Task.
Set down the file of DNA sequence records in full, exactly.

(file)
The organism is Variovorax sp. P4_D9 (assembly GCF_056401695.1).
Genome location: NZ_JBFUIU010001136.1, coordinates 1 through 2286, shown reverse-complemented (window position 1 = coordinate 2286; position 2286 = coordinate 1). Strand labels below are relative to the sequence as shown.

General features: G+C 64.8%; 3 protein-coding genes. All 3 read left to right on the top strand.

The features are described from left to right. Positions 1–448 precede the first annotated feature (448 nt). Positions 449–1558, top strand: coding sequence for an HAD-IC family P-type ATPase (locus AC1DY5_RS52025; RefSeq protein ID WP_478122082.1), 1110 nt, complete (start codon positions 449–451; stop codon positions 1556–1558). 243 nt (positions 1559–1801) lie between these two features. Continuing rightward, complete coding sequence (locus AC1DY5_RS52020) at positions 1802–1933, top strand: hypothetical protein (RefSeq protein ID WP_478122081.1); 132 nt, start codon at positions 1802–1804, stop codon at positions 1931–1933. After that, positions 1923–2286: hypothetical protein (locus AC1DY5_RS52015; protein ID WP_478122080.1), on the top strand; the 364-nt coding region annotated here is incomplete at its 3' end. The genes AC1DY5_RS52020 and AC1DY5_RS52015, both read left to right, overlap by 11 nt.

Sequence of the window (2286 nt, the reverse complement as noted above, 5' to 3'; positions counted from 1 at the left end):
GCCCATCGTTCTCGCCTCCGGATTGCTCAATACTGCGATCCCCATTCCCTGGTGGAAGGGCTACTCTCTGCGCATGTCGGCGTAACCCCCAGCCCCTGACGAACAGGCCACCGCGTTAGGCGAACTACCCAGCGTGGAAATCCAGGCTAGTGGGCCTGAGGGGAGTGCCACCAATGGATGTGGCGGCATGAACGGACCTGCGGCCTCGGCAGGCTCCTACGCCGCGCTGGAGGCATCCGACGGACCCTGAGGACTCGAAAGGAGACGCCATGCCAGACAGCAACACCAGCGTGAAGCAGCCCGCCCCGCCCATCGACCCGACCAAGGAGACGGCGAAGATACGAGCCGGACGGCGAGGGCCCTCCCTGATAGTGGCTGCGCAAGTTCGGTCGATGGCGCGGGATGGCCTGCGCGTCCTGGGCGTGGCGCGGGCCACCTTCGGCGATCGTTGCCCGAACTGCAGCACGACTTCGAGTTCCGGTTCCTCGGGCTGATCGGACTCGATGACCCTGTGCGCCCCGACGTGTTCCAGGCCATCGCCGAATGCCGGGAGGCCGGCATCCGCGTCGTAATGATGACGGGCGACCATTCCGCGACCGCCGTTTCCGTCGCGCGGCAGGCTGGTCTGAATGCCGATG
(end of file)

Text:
The organism is Variovorax sp. P4_D9 (assembly GCF_056401695.1).
Genome location: NZ_JBFUIU010001136.1, coordinates 1 through 2286, shown reverse-complemented (window position 1 = coordinate 2286; position 2286 = coordinate 1). Strand labels below are relative to the sequence as shown.

General features: G+C 64.8%; 3 protein-coding genes. All 3 read left to right on the top strand.

The features are described from left to right. Positions 1–448 precede the first annotated feature (448 nt). Positions 449–1558, top strand: coding sequence for an HAD-IC family P-type ATPase (locus AC1DY5_RS52025; RefSeq protein ID WP_478122082.1), 1110 nt, complete (start codon positions 449–451; stop codon positions 1556–1558). 243 nt (positions 1559–1801) lie between these two features. Continuing rightward, complete coding sequence (locus AC1DY5_RS52020) at positions 1802–1933, top strand: hypothetical protein (RefSeq protein ID WP_478122081.1); 132 nt, start codon at positions 1802–1804, stop codon at positions 1931–1933. After that, positions 1923–2286: hypothetical protein (locus AC1DY5_RS52015; protein ID WP_478122080.1), on the top strand; the 364-nt coding region annotated here is incomplete at its 3' end. The genes AC1DY5_RS52020 and AC1DY5_RS52015, both read left to right, overlap by 11 nt.

Sequence of the window (2286 nt, the reverse complement as noted above, 5' to 3'; positions counted from 1 at the left end):
GCCCATCGTTCTCGCCTCCGGATTGCTCAATACTGCGATCCCCATTCCCTGGTGGAAGGGCTACTCTCTGCGCATGTCGGCGTAACCCCCAGCCCCTGACGAACAGGCCACCGCGTTAGGCGAACTACCCAGCGTGGAAATCCAGGCTAGTGGGCCTGAGGGGAGTGCCACCAATGGATGTGGCGGCATGAACGGACCTGCGGCCTCGGCAGGCTCCTACGCCGCGCTGGAGGCATCCGACGGACCCTGAGGACTCGAAAGGAGACGCCATGCCAGACAGCAACACCAGCGTGAAGCAGCCCGCCCCGCCCATCGACCCGACCAAGGAGACGGCGAAGATACGAGCCGGACGGCGAGGGCCCTCCCTGATAGTGGCTGCGCAAGTTCGGTCGATGGCGCGGGATGGCCTGCGCGTCCTGGGCGTGGCGCGGGCCACCTTCGGCGATCGTTGCCCGAACTGCAGCACGACTTCGAGTTCCGGTTCCTCGGGCTGATCGGACTCGATGACCCTGTGCGCCCCGACGTGTTCCAGGCCATCGCCGAATGCCGGGAGGCCGGCATCCGCGTCGTAATGATGACGGGCGACCATTCCGCGACCGCCGTTTCCGTCGCGCGGCAGGCTGGTCTGAATGCCGATG